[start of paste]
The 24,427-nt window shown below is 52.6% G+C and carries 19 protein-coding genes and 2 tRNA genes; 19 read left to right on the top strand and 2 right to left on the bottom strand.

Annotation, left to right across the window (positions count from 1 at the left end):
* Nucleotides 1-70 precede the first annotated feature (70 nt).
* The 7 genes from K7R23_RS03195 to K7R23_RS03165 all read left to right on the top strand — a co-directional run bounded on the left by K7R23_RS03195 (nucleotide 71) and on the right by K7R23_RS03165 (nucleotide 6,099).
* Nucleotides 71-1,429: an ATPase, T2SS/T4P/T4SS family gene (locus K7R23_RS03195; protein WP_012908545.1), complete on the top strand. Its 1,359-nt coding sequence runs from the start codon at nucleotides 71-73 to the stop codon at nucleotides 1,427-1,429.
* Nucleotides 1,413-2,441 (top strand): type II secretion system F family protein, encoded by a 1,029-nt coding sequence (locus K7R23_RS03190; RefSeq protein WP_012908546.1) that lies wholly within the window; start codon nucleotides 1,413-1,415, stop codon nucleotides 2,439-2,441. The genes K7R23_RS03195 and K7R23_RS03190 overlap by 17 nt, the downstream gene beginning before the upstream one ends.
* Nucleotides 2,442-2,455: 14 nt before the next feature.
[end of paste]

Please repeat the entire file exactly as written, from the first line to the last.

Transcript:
The 24,427-nt window shown below is 52.6% G+C and carries 19 protein-coding genes and 2 tRNA genes; 19 read left to right on the top strand and 2 right to left on the bottom strand.

Annotation, left to right across the window (positions count from 1 at the left end):
* Nucleotides 1-70 precede the first annotated feature (70 nt).
* The 7 genes from K7R23_RS03195 to K7R23_RS03165 all read left to right on the top strand — a co-directional run bounded on the left by K7R23_RS03195 (nucleotide 71) and on the right by K7R23_RS03165 (nucleotide 6,099).
* Nucleotides 71-1,429: an ATPase, T2SS/T4P/T4SS family gene (locus K7R23_RS03195; protein WP_012908545.1), complete on the top strand. Its 1,359-nt coding sequence runs from the start codon at nucleotides 71-73 to the stop codon at nucleotides 1,427-1,429.
* Nucleotides 1,413-2,441 (top strand): type II secretion system F family protein, encoded by a 1,029-nt coding sequence (locus K7R23_RS03190; RefSeq protein WP_012908546.1) that lies wholly within the window; start codon nucleotides 1,413-1,415, stop codon nucleotides 2,439-2,441. The genes K7R23_RS03195 and K7R23_RS03190 overlap by 17 nt, the downstream gene beginning before the upstream one ends.
* Nucleotides 2,442-2,455: 14 nt before the next feature.